shell fish and coral - I1ve not heard of the projection about rain before.

Now if true, where does this leave our huge concrete-based buildings and
infrastructure?


Graeme,
Graeme North Architects,
49 Matthew Road,
RD1, Warkworth,
New Zealand 0981
Ph/fax +64 (0)9  4259305

www.ecodesign.co.nz


 
 

 





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Date: 4 Jul 2007 21:45:06 -0500
From: Catherine Wanek cat@...
Subject: Re: Werner Schmidt

At 02:46 AM 7/4/2007,  Andre wrote:
>Is Werner Schmidt part of the GSBN? I think he
>should be.

I second Andre's nomination of architect  Werner Schmidt of
Switzerland, where the GSBN is not yet represented.

Like Rene, I am a big fan of Werner's work -- he has created a
variety of very interesting and energy efficient strawbale buildings
in Switzerland and Italy, using load-bearing jumbo bales for
structure, as well as bales insulating in the ceilings and floors.

Here is his email and website:  "Werner Schmidt" atelier_schmidt@...

<a  target="_blank" href="http://www.atelierwernerschmidt.ch/";>http://www.atelierwernerschmidt.ch/</a>

- -Catherine


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Date: 4 Jul 2007 21:45:15 -0500
From: Derek Roff derek@...
Subject: Re: Cemento (% of total C02 emissions)

When we last had this discussion on GSBN, list members quoted several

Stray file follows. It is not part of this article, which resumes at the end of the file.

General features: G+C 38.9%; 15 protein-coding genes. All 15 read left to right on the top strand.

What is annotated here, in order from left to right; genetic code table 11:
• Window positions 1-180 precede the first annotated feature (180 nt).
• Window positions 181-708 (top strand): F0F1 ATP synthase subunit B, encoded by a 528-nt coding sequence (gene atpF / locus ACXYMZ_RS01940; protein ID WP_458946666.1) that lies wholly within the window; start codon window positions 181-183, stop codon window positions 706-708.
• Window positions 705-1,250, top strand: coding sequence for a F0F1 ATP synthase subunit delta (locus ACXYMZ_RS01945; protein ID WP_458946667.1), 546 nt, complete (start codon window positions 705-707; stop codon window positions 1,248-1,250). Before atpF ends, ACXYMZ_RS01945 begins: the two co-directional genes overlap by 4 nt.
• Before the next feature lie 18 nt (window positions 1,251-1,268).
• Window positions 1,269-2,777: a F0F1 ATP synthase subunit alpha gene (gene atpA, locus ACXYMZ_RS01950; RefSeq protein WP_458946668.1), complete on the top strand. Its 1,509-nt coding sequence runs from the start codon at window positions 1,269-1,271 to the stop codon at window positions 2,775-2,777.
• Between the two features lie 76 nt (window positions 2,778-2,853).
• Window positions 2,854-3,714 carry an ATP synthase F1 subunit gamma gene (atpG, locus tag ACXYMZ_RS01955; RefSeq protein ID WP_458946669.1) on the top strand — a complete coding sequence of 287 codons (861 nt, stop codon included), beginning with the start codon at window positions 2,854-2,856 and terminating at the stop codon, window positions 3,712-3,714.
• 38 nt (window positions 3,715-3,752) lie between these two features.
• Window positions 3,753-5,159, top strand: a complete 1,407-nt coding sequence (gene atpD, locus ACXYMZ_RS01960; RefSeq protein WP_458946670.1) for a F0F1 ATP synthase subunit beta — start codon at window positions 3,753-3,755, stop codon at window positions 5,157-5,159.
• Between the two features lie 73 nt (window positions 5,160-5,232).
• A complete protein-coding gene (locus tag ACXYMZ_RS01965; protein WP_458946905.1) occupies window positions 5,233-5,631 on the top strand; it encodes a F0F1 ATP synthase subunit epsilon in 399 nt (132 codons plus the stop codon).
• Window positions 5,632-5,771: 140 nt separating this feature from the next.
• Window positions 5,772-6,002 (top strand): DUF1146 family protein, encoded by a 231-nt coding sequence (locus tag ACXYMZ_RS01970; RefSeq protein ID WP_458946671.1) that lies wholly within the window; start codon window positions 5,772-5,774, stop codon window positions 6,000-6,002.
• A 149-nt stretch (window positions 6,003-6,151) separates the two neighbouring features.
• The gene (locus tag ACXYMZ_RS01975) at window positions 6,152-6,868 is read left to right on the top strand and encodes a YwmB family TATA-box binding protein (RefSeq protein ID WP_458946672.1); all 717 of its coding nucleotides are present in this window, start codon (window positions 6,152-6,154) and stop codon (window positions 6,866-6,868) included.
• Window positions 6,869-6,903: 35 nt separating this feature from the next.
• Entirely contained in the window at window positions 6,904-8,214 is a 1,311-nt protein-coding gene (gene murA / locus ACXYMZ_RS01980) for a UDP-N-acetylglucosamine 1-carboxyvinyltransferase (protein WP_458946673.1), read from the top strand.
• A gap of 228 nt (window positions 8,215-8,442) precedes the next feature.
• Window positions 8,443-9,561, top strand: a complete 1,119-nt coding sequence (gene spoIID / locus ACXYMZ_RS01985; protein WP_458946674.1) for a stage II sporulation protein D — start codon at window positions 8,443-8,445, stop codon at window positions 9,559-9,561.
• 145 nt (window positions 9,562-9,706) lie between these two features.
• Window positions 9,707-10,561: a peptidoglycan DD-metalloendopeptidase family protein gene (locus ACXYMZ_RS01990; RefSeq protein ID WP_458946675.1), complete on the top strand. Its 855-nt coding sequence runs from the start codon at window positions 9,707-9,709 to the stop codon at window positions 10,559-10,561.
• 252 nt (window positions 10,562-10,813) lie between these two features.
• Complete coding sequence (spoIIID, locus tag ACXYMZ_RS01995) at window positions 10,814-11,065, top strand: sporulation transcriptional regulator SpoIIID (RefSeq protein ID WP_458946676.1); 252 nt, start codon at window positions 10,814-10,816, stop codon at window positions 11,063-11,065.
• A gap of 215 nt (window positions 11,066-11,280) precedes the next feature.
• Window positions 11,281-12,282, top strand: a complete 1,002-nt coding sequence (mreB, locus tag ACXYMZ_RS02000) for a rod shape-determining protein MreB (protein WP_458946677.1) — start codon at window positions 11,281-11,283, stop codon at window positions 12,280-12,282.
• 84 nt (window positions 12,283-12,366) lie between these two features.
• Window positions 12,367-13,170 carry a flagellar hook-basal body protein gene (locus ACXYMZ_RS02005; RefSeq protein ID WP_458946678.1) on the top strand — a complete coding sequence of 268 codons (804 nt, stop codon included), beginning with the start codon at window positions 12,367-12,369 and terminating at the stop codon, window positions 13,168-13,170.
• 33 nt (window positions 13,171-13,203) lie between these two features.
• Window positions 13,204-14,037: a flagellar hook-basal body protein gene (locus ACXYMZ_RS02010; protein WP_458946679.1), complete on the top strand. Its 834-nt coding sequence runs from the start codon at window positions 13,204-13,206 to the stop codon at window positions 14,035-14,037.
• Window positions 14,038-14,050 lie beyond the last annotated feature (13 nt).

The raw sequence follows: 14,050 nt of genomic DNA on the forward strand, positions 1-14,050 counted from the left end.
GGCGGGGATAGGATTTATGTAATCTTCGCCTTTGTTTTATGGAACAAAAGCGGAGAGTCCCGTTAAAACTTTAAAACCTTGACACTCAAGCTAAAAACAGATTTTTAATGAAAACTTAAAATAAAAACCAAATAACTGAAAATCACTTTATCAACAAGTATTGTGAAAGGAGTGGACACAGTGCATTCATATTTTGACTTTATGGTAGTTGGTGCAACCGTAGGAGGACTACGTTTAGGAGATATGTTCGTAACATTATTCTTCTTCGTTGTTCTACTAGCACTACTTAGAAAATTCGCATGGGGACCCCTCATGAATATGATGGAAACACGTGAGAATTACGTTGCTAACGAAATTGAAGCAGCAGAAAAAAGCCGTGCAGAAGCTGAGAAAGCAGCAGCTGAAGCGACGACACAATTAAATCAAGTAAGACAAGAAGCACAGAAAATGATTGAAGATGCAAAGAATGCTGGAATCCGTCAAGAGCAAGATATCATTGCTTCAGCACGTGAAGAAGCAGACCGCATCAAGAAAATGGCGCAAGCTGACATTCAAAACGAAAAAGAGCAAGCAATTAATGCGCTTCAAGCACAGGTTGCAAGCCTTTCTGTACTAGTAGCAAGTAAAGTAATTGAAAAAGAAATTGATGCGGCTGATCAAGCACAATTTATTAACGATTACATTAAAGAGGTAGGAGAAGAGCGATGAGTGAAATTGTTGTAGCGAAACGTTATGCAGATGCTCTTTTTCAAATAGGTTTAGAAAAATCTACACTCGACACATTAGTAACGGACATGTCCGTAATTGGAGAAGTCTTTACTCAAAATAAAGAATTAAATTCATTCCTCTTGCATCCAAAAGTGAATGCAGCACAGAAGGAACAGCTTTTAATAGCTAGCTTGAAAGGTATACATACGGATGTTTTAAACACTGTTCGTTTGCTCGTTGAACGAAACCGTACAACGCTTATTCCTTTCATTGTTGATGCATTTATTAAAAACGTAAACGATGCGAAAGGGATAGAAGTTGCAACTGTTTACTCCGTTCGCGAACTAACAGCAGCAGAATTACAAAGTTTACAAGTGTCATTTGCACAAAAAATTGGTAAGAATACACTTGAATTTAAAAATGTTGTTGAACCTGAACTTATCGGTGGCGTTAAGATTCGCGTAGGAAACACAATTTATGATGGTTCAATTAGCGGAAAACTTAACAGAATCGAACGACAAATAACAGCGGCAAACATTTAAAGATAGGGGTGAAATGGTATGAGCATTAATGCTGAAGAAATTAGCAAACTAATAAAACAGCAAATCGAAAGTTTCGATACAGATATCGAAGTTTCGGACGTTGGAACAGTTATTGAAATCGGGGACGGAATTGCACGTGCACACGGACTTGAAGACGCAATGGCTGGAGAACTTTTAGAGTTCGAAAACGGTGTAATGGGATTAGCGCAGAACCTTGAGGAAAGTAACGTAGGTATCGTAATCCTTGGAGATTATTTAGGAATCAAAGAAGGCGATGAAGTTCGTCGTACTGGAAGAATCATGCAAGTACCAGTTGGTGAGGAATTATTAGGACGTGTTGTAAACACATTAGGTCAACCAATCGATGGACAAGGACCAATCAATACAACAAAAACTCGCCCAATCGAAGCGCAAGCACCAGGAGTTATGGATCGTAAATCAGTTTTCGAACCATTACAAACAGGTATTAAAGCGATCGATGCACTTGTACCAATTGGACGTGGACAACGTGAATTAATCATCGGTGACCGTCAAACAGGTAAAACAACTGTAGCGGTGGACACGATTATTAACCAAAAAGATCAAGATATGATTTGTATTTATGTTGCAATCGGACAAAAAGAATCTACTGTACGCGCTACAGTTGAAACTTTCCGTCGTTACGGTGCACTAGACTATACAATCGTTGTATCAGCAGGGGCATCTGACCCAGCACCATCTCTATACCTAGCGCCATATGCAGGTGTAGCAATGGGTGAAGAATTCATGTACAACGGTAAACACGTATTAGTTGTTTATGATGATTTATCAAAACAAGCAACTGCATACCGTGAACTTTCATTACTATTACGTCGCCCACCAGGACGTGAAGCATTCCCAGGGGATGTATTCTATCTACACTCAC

sources, which reported one ton of CO2 released per ton of cement.  It is 
interesting to me that the Oak Ridge number is 25% higher than the figures 
that we found a few years ago.

At that time, no one was able to come up with any kind of average, best 
case or worst case numbers on the amount of CO2 released in other parts of 
cement use.  The limestone must be mined, crushed, transported to the 
kilns, burned, ground, packaged, transported to the vendor, transported to 
the job site, installed and finished.  I wish I had some idea of how much 
CO2 is released in these activities.   There are many variables, but 
analyzing one average case would be informative.  Would these factors 
together double the carbon impact of using Portland cement, compared to the 
calcining kiln process by itself?  Or are these other steps in the process 
much less significant than the kiln process?   If anyone has any insights 
or figures, I would love to hear about them.

Derek

Derek Roff
Language Learning Center
Ortega Hall 129, MSC03-2100
University of New Mexico
Albuquerque, NM 87131-0001
505/277-7368, fax 505/277-3885
Internet: derek@...

- --On Thursday, July 5, 2007 10:45 AM +1200 Graeme North 
ecodesign@... wrote:

> Combustion of fossil fuels to operate the rotary
> kiln is the largest source: approximately 3/4
> tons of CO2 per ton of cement. But the chemical
> process of calcining limestone into lime in the cement kiln also produces
> CO2:
>
> CaCO 3 i CaO + CO 2 limestone i lime + carbon dioxide
>
> This chemical process is responsible for roughly
> 1/2 ton of CO2 per ton of cement, according to
> researchers at Oak Ridge National Laboratory.
> Combining these two sources, for every ton of
> cement produced, 1.25 tons of CO2 is released
> into the atmosphere.



Derek Roff
Language Learning Center
Ortega Hall 129, MSC03-2100
University of New Mexico
Albuquerque, NM 87131-0001
505/277-7368, fax 505/277-3885
Internet: derek@...